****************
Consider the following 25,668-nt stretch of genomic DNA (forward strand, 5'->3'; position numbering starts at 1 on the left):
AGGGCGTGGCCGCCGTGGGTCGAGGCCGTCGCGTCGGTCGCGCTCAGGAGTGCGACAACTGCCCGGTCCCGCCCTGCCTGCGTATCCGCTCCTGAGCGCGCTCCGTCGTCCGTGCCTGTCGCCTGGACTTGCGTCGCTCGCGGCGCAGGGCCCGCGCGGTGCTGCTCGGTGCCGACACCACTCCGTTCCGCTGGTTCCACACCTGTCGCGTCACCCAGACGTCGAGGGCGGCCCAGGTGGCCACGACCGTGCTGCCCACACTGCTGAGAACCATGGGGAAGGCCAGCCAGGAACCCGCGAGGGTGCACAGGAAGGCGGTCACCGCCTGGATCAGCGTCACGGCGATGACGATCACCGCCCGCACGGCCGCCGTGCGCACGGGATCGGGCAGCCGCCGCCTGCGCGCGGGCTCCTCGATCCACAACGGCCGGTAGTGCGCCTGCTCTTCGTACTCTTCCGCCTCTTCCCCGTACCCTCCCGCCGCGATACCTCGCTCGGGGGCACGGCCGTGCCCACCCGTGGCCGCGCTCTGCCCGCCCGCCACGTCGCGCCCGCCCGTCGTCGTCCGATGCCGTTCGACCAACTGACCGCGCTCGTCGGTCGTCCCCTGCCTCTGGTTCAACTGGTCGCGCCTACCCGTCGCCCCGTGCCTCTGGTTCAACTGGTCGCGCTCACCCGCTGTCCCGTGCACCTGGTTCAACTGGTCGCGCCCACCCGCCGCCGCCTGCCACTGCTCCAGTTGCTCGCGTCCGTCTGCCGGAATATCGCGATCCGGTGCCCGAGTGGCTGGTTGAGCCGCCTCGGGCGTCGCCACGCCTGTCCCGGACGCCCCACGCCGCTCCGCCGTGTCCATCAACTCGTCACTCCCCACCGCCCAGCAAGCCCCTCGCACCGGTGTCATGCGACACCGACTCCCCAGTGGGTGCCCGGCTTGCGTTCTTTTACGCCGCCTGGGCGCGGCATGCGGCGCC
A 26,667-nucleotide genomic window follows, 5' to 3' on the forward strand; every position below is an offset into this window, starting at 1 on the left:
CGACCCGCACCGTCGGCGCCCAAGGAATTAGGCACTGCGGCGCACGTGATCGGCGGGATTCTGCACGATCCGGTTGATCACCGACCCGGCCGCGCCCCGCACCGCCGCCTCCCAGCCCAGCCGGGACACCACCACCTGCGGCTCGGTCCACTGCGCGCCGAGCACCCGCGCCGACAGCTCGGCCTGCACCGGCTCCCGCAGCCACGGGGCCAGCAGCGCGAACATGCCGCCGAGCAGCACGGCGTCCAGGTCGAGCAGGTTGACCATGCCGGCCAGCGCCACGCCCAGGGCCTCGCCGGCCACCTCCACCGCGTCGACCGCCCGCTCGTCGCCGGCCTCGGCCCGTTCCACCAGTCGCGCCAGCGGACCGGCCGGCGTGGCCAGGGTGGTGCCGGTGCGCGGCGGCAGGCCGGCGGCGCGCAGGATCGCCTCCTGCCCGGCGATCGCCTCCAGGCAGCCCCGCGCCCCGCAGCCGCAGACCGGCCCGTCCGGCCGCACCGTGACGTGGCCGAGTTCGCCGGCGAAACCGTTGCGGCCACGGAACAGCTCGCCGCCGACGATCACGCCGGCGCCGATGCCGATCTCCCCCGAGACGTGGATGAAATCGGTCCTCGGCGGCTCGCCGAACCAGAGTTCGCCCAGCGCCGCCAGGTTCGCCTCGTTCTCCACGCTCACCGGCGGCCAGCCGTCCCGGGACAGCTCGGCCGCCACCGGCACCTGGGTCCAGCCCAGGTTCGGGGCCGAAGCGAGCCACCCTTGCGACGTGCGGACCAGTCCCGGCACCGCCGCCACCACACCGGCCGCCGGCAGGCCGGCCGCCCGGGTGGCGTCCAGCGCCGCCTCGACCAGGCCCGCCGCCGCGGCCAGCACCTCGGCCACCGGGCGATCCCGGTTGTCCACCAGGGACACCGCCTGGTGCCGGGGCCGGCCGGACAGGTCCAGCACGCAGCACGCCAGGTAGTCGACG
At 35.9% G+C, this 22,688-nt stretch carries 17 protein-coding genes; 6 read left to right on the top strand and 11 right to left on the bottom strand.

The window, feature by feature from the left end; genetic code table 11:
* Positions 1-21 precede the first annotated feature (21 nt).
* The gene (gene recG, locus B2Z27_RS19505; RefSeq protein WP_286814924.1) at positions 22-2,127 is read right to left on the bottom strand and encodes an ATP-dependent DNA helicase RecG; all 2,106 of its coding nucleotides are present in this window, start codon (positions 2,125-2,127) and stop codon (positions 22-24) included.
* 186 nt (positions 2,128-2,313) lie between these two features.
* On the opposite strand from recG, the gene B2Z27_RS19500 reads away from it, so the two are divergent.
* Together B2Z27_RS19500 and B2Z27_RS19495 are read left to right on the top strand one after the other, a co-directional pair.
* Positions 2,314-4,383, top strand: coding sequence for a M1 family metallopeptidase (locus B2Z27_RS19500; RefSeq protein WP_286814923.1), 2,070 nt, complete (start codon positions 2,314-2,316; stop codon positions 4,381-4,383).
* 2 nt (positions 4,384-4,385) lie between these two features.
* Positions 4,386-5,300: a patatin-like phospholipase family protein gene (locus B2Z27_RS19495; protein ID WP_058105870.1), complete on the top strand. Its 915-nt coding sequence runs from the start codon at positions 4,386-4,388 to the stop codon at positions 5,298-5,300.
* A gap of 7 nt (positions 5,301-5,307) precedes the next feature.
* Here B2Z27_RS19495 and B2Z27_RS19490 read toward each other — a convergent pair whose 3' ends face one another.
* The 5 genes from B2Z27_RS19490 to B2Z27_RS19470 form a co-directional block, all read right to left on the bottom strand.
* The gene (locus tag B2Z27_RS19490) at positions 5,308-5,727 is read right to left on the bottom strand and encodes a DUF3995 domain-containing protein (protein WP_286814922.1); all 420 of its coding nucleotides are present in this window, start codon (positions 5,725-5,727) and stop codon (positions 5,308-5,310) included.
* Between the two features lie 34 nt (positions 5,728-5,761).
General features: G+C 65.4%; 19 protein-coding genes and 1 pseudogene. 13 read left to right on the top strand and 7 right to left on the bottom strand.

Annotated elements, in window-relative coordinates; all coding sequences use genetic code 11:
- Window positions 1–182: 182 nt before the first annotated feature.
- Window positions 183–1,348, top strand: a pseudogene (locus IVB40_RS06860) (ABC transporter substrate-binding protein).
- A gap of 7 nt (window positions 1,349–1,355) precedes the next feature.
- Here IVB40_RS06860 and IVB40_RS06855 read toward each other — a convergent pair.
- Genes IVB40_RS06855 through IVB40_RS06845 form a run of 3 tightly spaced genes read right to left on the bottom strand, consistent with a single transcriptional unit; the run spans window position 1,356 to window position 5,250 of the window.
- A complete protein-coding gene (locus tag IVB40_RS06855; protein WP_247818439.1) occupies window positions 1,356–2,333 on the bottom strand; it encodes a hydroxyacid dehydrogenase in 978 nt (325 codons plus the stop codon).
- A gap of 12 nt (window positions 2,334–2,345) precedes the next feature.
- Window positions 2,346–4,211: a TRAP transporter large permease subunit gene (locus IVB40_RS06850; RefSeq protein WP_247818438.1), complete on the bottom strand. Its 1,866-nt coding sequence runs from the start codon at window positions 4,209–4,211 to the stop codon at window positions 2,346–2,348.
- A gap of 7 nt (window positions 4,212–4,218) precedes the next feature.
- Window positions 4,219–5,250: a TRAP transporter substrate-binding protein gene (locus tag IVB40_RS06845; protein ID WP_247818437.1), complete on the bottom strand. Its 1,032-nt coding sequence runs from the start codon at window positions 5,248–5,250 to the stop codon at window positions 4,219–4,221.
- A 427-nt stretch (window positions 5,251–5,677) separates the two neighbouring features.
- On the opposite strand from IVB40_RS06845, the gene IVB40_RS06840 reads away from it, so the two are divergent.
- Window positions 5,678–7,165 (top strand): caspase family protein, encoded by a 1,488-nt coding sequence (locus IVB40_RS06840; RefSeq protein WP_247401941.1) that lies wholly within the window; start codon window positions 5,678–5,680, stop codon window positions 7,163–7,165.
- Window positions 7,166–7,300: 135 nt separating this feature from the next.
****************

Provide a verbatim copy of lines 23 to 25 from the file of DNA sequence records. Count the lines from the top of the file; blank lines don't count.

- Window positions 183–1,348, top strand: a pseudogene (locus IVB40_RS06860) (ABC transporter substrate-binding protein).
- A gap of 7 nt (window positions 1,349–1,355) precedes the next feature.
- Here IVB40_RS06860 and IVB40_RS06855 read toward each other — a convergent pair.